Fire is a very useful thing to control. It allows you to make the most of the food you have available, to rid your food of diseases, and to stay warm and safe from unwanted predators. But fire also brings a few disadvantages: in addition to the risk of uncontrolled fires, smoke can also be toxic and dangerous to inhale.
Some researchers had speculated that resistance to smoke (and other toxins) is one of the traits that helped humans survive when Neanderthals didn’t. But a new study claims otherwise.
We’ve long known that Neanderthals aren’t the brutes they were once considered. They were every bit as sophisticated, resilient, and creative as humans were — and yet, there aren’t any Neanderthals around today, so they must have been weaker in some sense. In 2016, one study suggested that toxins may have been the Neanderthal Achilles heel. A group of American scientists studied a receptor protein, finding that Neanderthals are up to a thousand more times more sensitive than humans, and this may have led to their downfall. But in the same year, another study came out concluding the exact opposite.
The other group, which included Professor of Archaeology Wil Roebroeks and molecular biologist/toxicologist Jac Aarts, found that Neanderthals had more gene variants that neutralized the harmful effect than modern humans, which suggests more protection against toxins.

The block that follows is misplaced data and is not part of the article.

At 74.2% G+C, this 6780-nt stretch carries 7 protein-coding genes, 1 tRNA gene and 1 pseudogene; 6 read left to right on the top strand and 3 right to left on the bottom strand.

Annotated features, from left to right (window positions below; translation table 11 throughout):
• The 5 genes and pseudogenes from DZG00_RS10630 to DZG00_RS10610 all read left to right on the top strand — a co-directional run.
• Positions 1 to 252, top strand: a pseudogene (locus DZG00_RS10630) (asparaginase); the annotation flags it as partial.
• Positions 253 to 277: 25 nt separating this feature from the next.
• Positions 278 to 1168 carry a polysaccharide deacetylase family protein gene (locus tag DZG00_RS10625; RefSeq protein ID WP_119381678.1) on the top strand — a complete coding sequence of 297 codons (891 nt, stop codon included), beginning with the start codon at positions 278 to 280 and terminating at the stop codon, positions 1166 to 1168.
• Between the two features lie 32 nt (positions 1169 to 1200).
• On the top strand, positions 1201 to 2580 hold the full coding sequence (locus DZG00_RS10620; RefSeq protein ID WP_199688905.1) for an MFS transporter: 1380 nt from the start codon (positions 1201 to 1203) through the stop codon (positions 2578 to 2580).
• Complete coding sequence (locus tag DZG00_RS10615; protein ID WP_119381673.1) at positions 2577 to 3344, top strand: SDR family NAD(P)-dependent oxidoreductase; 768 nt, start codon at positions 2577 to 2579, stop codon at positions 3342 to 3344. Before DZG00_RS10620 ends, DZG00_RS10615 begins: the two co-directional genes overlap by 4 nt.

Understandably, Aarts and Roebroeks were puzzled. After all, here were two seemingly convincing studies that concluded opposite things. So they wanted to understand what was happening, and teamed up with North American researchers for a new study.
They used human cells rather than the rat cells of previous studies, and were able to confirm their previous findings. The “Neanderthal and modern human dose-response curves almost coincide,” the researchers note, suggesting that Neanderthals were just as resistant to smoke and toxins as humans — even though they admit that this puts their results “strongly at odds” with other studies.
Instead, the study suggests, it’s modern humans that may be the anomaly: detoxification proteins are more dominant in ancient hominins, chimpanzees and gorillas than in modern humans.
Prehistoric use of fire is a crucial aspect for understanding these ancient cultures. The study is also significant and topical in light of recent events, like the wildfires in Australia from earlier this year. We still have much to learn about the way these proteins work in the human body, but understanding how they work in Neanderthals may also help us better understand our own bodies.
Journal Reference: Jac M M J G Aarts et al. Evolution of Hominin Detoxification: Neanderthal and Modern Human Ah Receptor Respond Similarly to TCDD, Molecular Biology and Evolution (2020). DOI: 10.1093/molbev/msaa287